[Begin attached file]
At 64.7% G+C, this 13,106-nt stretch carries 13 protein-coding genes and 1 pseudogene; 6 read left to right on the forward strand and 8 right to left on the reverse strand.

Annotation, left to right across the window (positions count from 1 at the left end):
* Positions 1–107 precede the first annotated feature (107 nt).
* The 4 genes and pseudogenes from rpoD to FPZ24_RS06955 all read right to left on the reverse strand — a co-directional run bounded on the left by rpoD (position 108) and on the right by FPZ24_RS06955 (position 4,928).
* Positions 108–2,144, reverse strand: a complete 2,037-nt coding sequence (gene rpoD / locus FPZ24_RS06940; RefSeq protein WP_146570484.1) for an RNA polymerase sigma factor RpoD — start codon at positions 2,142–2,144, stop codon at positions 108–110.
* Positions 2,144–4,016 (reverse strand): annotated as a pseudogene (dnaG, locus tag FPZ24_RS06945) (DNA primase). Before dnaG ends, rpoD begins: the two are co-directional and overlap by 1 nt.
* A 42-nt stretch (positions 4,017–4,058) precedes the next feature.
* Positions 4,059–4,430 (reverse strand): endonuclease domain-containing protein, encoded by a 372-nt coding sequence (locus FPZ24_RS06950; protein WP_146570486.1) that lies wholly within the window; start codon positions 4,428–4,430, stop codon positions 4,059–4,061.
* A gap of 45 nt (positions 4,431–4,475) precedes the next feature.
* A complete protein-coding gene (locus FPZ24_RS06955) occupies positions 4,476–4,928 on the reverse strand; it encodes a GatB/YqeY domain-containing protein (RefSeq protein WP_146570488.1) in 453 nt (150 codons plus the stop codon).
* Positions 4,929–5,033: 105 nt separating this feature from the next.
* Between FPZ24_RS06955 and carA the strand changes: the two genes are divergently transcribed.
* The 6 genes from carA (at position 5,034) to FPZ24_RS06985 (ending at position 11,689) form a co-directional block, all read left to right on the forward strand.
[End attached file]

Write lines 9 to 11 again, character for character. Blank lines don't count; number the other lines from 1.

* A gap of 45 nt (positions 4,431–4,475) precedes the next feature.
* A complete protein-coding gene (locus FPZ24_RS06955) occupies positions 4,476–4,928 on the reverse strand; it encodes a GatB/YqeY domain-containing protein (RefSeq protein WP_146570488.1) in 453 nt (150 codons plus the stop codon).
* Positions 4,929–5,033: 105 nt separating this feature from the next.